Vitamin D plays a role in regulating the body's levels of calcium and phosphate
Uncategorized Jan 24
By menhc 0 Comments

Test for 25-hydroxy vitamin D

Calcidiol; 25-hydroxycholecalciferol test; 25-OH vitamin D test
Measuring the amount of vitamin D in your body is most accurately done using the 25-hydroxy vitamin D test.


Vitamin D plays a role in regulating the body’s levels of calcium and phosphate.

How the Exam is Conducted?

You must provide a sample of blood.

How to Get Ready for the Exam
You don’t usually have to fast. Nevertheless, the laboratory and the testing procedures employed will determine this. Observe any guidelines on not eating in advance of the exam.


The Test’s Experience

Some people have mild to moderate pain when the needle is inserted to take their blood. For others, it only hurts or pricks. There can be some throbbing afterwards.


The Reason for Conducting the Test

The purpose of this test is to measure the amount of vitamin D in your blood. It is typically not advised to screen for low vitamin D levels in any adult, including those who are pregnant.

On the other hand, people who are more susceptible to vitamin D insufficiency, such as those who:

Are over 65 years old? (As we age, we produce less vitamin D through our skin, and our gut absorbs less of it.)
Are obese (or have undergone bariatric surgery to lose weight)?
are taking specific medications, such as phenytoin.
possess thin bones or osteoporosis.
Get little exposure to the sun.
suffer from conditions like ulcerative colitis, Crohn’s disease, or celiac disease that affect their ability to absorb vitamins and nutrients from their intestines.

Typical Outcomes

The unit of measurement for the normal range of 25-hydroxy vitamin D is nanograms per milliliter, or ng/mL. Numerous professionals advise a concentration of 20–40 ng/mL. Some advise a concentration of 30 to 50 ng/mL.


Common measures for test results are shown in the above instances. The normal value ranges in various laboratories may differ slightly. Certain labs test different samples or employ different metrics. Discuss the significance of your individual test results with your physician, as well as whether vitamin D supplements might be necessary.


The way these tests are reported has left a lot of people perplexed.
The vitamin D that your body produces on its own, that you absorb from an animal source (such as fatty fish or liver), or that you take as a supplement is known as 25-hydroxy vitamin D3, or cholecalciferol.

The form of vitamin D you have absorbed comes from supplements or foods enriched with plant-based vitamin D; it is also known as 25-hydroxy vitamin D2 (ergocalciferol).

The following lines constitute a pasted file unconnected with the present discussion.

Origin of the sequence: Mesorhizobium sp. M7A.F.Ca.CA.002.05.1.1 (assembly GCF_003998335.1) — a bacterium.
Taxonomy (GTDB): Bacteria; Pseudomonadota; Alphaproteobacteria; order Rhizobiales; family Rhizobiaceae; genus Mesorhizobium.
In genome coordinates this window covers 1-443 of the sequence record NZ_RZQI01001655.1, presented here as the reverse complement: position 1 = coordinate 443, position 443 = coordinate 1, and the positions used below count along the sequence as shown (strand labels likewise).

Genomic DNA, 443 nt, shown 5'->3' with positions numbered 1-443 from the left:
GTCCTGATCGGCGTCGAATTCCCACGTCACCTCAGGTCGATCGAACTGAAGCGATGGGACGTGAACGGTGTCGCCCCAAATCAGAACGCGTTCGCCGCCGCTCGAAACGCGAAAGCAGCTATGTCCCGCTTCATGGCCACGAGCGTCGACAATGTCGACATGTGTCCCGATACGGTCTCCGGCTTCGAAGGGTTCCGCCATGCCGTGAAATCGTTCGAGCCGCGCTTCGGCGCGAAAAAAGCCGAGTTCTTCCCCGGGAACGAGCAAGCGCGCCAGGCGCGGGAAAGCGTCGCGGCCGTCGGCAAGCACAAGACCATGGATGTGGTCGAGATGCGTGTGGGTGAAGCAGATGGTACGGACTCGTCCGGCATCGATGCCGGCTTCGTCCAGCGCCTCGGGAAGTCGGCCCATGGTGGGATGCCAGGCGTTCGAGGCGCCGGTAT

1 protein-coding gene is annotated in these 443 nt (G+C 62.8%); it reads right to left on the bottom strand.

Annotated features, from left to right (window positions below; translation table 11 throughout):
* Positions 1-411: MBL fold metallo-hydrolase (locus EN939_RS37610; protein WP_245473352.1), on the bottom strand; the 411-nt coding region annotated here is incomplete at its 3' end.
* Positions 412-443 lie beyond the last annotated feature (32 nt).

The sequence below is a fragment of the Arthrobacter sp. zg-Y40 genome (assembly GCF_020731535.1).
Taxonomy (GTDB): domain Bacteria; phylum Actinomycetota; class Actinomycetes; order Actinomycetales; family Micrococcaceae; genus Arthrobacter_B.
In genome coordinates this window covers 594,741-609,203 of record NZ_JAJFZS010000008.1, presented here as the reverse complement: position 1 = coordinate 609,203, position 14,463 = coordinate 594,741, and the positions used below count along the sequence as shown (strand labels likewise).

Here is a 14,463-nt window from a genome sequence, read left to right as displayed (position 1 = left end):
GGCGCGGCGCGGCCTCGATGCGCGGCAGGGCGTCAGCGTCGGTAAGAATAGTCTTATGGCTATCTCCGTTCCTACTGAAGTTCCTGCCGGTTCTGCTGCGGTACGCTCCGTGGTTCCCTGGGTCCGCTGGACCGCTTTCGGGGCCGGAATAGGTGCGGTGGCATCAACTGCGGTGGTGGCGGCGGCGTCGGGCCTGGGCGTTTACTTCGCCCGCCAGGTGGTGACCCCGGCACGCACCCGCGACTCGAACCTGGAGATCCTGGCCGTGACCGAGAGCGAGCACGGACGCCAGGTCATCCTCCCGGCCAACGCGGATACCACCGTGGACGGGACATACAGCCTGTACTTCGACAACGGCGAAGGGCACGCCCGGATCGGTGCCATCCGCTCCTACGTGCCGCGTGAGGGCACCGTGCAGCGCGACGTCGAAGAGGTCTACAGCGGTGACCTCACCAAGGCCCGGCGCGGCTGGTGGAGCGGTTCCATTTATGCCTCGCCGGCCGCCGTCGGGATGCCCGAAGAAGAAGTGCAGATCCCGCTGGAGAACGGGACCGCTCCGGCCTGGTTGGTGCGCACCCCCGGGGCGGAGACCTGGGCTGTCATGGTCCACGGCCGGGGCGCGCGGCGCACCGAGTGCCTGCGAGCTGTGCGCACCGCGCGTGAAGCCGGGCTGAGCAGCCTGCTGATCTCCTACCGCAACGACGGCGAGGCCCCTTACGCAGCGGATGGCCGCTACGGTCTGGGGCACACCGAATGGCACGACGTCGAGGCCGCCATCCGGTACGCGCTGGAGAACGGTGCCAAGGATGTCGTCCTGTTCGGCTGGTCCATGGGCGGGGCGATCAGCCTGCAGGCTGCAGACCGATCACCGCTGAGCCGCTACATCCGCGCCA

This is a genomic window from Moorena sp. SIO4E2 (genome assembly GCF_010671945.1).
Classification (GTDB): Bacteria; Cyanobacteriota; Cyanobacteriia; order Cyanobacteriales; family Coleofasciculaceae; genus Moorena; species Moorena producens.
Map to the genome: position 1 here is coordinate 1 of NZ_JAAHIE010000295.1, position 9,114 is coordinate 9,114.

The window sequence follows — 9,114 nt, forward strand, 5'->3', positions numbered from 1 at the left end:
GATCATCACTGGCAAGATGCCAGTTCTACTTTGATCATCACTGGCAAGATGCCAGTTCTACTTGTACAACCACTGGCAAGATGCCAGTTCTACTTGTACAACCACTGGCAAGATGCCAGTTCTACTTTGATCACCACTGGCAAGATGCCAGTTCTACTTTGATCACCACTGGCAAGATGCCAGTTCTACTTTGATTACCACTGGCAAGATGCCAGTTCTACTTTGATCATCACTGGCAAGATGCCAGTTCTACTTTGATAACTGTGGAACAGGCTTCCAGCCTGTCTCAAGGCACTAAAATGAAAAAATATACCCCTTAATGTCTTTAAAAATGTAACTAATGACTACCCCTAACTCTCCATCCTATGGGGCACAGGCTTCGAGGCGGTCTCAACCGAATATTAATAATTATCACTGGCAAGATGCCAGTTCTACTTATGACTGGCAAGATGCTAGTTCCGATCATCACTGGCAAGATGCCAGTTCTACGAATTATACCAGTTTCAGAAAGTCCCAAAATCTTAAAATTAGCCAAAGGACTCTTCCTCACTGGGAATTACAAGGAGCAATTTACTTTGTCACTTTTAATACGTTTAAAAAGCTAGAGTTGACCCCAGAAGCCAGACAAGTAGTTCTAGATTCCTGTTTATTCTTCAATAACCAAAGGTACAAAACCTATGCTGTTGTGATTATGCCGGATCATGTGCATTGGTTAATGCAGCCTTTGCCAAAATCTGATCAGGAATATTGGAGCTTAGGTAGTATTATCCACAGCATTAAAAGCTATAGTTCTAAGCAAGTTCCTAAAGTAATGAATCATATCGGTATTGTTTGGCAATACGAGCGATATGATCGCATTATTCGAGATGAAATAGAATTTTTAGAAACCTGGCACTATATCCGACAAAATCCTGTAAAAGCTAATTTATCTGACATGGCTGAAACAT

In the body, cholecalciferol and ergocalciferol function similarly. The total amount of 25-hydroxy vitamin D in your blood is the crucial value.

The Significance of Abnormal Results

A vitamin D insufficiency may be the cause of a lower-than-normal level and can arise from:

  • Darkly pigmented skin, avoiding the sun, or regularly wearing high-SPF sunscreen
  • Inadequate intake of vitamin D in the diet
  • Ilnesses of the kidneys and liver
  • Inadequate absorption of food
  • Usage of specific medications, such as rifampin, phenytoin, and phenobarbital

Poor absorption of vitamin D as a result of advanced age, weight-loss surgery, or disorders affecting the body’s ability to absorb fat.


African American children are more likely to have low vitamin D levels, particularly in the winter, as do exclusively breastfed infants.
Hypervitaminosis D, a disorder caused by an overabundance of vitamin D, could be the cause of a higher-than-normal level. The most frequent cause of this is overdoing excessively on vitamin D. Hypercalcemia, or an excess of calcium in the blood, may develop from it. Kidney damage and a host of symptoms result from this.


The danger associated with having your blood drawn is minimal. The size of arteries and veins varies from person to person and from side to side of the body. It could be harder to draw blood from certain people than from others.
There are a few more minor hazards that come with having blood drawn, such as:

⦁ Excessive bleeding

⦁ Multiple punctures to find veins

⦁ Lightheadedness or fainting

⦁ Hematoma (blood pooling under the skin)

⦁ Infection (a minimal risk any time the skin is broken).


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